« Why is US economic news holding up? | Main | Chinese economy slowing, signals mixed »

Global industrial activity cooling, money trends stable

Posted on Wednesday, June 20, 2018 at 10:00AM by Registered CommenterSimon Ward | CommentsPost a Comment

Global six-month industrial output growth appears to have fallen sharply in May, consistent with the long-standing forecast here, based on monetary trends, of an economic slowdown starting around spring 2018. Global six-month real (i.e. inflation-adjusted) narrow money growth, meanwhile, was little changed for a second month in May and slightly above the nine-year low reached in February – the monetary message is that economic prospects remain weak but have not deteriorated further.

The May estimate of global (i.e. G7 plus E7) six-month industrial output growth shown in the chart incorporates data for the US, China and Russia – together accounting for 50% of the global aggregate – and an assumed 0.25% monthly rise in other economies. The latter assumption appears reasonable and possibly optimistic based on survey and other evidence, while output in those economies would have to surge by 1.5% to prevent a fall in global six-month growth. The global measure appears to have peaked in March, consistent with a peak in real narrow money growth in June 2017, allowing for the historical-average nine-month lead.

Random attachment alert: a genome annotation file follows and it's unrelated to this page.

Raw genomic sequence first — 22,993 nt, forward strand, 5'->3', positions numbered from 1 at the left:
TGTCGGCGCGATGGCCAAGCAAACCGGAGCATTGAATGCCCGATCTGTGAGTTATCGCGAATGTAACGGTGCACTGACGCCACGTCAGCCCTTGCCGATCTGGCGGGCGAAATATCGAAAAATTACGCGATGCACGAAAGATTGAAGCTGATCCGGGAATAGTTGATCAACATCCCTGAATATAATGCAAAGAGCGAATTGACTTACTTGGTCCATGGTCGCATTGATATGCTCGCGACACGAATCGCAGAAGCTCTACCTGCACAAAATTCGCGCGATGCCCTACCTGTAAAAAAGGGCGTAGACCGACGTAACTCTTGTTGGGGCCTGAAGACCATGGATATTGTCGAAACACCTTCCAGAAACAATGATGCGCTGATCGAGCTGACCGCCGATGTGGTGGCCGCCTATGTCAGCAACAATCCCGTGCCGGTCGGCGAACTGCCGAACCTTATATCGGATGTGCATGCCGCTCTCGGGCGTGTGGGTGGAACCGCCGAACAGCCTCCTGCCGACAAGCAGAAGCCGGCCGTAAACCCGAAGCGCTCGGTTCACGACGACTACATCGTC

The US, China, Japan, Brazil and India have released May monetary data, with numbers for most of the remaining countries due next week. The May estimate of global six-month real narrow money growth in the chart extrapolates recent nominal monetary trends in missing countries while incorporating near-complete consumer price data.

The February low in real money growth suggests that industrial output growth will continue to decline into around November 2018.

Monetary trends, it should be emphasised, are signalling a slowdown, not a recession. Six-month real narrow money growth bottomed well above zero. Real money contracted before the six global recessions since 1970. 

The lack of a significant recovery to date in real money growth suggests that global economic momentum will remain soft into early 2019.

PrintView Printer Friendly Version

EmailEmail Article to Friend

Reader Comments

There are no comments for this journal entry. To create a new comment, use the form below.

PostPost a New Comment

Enter your information below to add a new comment.
Author Email (optional):
Author URL (optional):
Some HTML allowed: <a href="" title=""> <abbr title=""> <acronym title=""> <b> <blockquote cite=""> <code> <em> <i> <strike> <strong>